CUOMO: But he’s doing a gesture that goes right to the guy’s vulnerability.

CONWAY: You’re saying you don’t believe him. You’re calling him a liar and you shouldn’t.

CUOMO: Look, Kellyanne, to me that’s like you’re trying to scare me off the point and we both know it’s a waste of time.

CONWAY: I’m not going to scare you off anything.

CUOMO: He’s making a gesture that is so keenly tuned to what Serge’s vulnerability is. 

CONWAY: And now you’re giving oxygen to what Meryl Streep said.

CUOMO: Forget about Meryl Streep. This happened before her. If our kids did that, could you imagine what we would say to them?  

Conway said she would not bring her children into the discussion.

CUOMO: I will. If my kid did something like that, it’d be a really tough day.

CONWAY: You have to listen to what the president has said about that. Why don’t you believe him? 

Conway tried to change the subject to Hillary Clinton: “She was given the benefit of the doubt here constantly.”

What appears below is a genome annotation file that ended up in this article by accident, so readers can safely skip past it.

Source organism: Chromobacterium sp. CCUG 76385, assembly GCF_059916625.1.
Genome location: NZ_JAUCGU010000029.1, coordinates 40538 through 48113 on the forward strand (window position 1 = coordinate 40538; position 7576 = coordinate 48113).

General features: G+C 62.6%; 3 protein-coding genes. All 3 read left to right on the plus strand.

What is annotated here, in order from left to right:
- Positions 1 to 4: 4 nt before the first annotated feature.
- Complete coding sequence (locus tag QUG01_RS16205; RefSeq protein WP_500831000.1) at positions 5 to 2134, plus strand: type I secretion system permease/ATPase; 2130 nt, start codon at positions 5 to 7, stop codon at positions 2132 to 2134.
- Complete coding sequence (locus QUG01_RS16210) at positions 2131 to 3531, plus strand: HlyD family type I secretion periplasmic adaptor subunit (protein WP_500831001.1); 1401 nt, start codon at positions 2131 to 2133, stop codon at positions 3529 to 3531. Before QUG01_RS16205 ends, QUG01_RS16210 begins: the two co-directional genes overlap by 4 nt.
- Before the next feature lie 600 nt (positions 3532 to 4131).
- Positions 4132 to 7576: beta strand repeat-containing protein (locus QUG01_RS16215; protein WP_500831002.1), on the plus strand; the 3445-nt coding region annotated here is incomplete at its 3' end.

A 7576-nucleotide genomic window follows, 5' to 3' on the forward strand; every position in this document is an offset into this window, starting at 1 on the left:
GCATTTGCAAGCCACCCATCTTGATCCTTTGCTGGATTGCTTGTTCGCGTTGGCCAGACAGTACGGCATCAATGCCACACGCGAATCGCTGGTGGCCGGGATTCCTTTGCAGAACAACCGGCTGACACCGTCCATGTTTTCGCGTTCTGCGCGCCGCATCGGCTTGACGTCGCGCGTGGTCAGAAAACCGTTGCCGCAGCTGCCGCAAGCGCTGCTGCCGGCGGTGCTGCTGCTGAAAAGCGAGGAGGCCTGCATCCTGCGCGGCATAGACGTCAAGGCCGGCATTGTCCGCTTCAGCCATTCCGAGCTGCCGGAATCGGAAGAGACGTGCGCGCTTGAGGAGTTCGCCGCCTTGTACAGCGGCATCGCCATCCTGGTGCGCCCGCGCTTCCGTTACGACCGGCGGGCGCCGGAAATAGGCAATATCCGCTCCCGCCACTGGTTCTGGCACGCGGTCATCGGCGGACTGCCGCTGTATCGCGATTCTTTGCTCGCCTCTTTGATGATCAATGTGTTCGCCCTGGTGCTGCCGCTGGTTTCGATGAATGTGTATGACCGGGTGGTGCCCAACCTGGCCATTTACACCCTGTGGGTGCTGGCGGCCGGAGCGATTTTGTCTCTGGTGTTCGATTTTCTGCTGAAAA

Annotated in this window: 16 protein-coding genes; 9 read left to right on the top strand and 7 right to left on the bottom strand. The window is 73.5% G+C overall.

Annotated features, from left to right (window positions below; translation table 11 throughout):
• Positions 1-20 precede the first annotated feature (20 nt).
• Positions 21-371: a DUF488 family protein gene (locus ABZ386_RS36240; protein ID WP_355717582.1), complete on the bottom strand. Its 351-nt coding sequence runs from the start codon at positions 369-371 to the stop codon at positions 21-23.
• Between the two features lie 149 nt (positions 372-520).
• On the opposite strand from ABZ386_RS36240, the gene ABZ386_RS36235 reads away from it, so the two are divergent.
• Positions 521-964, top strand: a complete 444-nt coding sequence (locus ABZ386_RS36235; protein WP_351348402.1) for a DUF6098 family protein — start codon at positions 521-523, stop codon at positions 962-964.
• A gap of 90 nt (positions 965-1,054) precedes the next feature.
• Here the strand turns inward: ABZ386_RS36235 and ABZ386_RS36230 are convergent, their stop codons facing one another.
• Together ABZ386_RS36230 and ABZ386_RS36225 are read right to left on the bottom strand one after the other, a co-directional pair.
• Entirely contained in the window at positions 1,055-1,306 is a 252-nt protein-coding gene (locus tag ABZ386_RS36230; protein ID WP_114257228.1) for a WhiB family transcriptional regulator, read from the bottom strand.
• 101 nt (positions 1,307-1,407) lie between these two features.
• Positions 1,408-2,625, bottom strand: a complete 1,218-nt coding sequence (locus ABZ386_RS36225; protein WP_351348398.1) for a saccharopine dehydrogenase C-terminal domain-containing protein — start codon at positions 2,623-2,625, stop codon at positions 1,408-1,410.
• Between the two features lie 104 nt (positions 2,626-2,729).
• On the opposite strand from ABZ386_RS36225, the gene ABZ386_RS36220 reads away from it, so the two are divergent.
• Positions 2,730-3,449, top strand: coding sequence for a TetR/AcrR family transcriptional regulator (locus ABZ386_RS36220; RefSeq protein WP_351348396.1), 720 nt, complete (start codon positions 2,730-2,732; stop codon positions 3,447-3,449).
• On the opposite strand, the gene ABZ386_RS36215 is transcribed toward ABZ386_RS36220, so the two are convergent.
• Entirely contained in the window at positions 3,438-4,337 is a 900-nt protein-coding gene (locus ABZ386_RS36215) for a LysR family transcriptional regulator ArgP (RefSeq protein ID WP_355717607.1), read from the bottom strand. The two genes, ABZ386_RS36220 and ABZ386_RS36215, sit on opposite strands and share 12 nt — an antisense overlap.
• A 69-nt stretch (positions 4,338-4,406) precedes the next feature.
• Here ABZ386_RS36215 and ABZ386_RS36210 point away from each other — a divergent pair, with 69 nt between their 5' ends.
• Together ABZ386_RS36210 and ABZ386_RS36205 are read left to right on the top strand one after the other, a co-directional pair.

When Cuomo asked for specifics, she refused to give them.  Then she returned to claiming that Trump had never mocked Kovaleski:

CONWAY: You can’t give him the benefit of the doubt on this, when he’s telling you what was in his heart? You always want to go by what’s come out of his mouth, rather than look at what’s in his heart.  

* * * * *

Previously, politicians had defended themselves with arguments like: “You can see right here on the tape, I did (or, I didn’t)….”  

Trump has cast aside that logic–and the taped evidence–by demanding: “Believe what I’m telling you, not what you’ve just seen.”

By that rationale, if a security camera shows Trump robbing a bank at gunpoint, we’re supposed to believe him if he says: “No, I didn’t rob that bank. I was simply checking my bank balance.”

Such “logic” holds appeal for paid shills like Kelleyanne Conway. But most people will continue to judge by the evidence.